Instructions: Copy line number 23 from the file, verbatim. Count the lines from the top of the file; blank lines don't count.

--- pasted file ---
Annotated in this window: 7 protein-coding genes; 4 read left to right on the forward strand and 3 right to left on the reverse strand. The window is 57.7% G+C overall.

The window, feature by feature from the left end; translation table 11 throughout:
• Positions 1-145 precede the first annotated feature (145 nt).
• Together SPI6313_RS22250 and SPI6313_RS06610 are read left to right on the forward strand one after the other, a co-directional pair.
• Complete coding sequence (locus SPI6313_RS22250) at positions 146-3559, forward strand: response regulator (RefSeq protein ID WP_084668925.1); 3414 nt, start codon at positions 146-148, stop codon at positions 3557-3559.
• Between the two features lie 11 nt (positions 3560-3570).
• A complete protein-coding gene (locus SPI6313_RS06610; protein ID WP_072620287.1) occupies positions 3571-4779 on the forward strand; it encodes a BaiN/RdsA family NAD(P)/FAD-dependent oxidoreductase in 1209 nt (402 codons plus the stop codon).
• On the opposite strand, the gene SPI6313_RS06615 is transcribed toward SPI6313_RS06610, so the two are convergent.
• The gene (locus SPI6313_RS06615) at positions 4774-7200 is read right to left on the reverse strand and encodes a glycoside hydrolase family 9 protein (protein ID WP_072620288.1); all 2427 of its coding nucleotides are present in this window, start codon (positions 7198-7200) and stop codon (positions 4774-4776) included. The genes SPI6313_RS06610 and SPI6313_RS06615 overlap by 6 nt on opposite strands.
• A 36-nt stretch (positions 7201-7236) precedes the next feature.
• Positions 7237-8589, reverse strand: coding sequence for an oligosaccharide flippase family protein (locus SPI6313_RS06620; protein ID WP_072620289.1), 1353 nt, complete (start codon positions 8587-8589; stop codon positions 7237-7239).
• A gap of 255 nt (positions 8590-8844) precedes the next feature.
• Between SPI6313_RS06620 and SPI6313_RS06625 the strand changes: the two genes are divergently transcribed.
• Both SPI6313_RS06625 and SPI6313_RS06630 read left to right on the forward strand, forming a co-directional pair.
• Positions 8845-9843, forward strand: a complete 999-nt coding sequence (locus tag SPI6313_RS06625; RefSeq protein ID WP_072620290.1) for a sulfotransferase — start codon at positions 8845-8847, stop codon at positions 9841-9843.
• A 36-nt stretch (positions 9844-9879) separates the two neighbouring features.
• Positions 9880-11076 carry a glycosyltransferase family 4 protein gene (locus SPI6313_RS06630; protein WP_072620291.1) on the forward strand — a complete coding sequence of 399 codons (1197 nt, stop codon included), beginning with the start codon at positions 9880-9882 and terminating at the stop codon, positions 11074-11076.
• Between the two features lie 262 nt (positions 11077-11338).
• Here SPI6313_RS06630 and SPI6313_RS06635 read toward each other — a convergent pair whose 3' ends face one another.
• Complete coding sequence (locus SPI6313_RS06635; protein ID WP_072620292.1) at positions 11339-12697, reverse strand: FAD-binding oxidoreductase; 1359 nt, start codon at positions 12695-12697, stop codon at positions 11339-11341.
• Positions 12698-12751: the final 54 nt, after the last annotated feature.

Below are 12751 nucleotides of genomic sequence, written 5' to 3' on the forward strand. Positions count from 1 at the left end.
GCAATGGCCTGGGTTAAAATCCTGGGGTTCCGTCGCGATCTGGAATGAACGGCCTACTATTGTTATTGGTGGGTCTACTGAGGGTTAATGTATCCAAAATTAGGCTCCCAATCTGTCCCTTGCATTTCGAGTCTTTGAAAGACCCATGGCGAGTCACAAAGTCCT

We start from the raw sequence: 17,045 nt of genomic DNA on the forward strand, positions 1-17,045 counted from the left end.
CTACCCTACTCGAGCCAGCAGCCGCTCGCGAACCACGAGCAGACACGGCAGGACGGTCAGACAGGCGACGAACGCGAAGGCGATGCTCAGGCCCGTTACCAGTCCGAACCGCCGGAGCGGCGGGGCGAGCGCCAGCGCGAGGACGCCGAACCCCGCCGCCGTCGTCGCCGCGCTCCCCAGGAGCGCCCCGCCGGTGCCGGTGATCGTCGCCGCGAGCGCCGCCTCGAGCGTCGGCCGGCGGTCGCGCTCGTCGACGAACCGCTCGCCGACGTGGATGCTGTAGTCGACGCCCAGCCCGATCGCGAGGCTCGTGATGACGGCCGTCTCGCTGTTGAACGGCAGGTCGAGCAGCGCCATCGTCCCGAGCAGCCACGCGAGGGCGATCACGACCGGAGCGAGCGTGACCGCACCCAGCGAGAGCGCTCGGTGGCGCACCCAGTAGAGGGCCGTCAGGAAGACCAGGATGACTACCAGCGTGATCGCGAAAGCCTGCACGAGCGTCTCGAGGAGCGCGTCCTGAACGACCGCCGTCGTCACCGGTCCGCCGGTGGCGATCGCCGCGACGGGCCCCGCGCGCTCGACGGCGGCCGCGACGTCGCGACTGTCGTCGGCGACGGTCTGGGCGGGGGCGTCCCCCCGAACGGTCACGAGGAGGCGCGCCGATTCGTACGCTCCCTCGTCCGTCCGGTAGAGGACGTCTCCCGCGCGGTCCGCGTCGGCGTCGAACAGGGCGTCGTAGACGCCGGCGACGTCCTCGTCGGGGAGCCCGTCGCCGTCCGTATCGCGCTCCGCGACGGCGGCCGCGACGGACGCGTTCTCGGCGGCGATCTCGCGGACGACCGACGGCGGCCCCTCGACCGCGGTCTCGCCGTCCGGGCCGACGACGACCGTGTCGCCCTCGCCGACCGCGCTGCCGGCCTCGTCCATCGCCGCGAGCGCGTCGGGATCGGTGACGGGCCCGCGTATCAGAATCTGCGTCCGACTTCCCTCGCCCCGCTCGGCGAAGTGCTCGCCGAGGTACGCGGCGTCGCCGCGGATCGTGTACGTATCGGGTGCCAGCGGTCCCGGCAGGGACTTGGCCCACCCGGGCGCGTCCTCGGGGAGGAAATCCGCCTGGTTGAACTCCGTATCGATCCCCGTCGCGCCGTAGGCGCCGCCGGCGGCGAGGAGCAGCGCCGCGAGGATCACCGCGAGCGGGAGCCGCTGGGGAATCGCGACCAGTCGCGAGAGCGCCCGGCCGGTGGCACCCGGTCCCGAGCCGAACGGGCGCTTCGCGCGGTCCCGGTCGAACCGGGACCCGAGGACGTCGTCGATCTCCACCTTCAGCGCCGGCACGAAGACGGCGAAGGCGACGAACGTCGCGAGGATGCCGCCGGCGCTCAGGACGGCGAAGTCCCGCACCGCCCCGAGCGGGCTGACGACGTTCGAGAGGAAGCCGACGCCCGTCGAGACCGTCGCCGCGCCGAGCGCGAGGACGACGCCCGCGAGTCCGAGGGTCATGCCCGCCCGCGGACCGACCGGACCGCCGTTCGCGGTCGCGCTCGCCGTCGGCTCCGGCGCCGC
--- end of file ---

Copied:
GCAATGGCCTGGGTTAAAATCCTGGGGTTCCGTCGCGATCTGGAATGAACGGCCTACTATTGTTATTGGTGGGTCTACTGAGGGTTAATGTATCCAAAATTAGGCTCCCAATCTGTCCCTTGCATTTCGAGTCTTTGAAAGACCCATGGCGAGTCACAAAGTCCT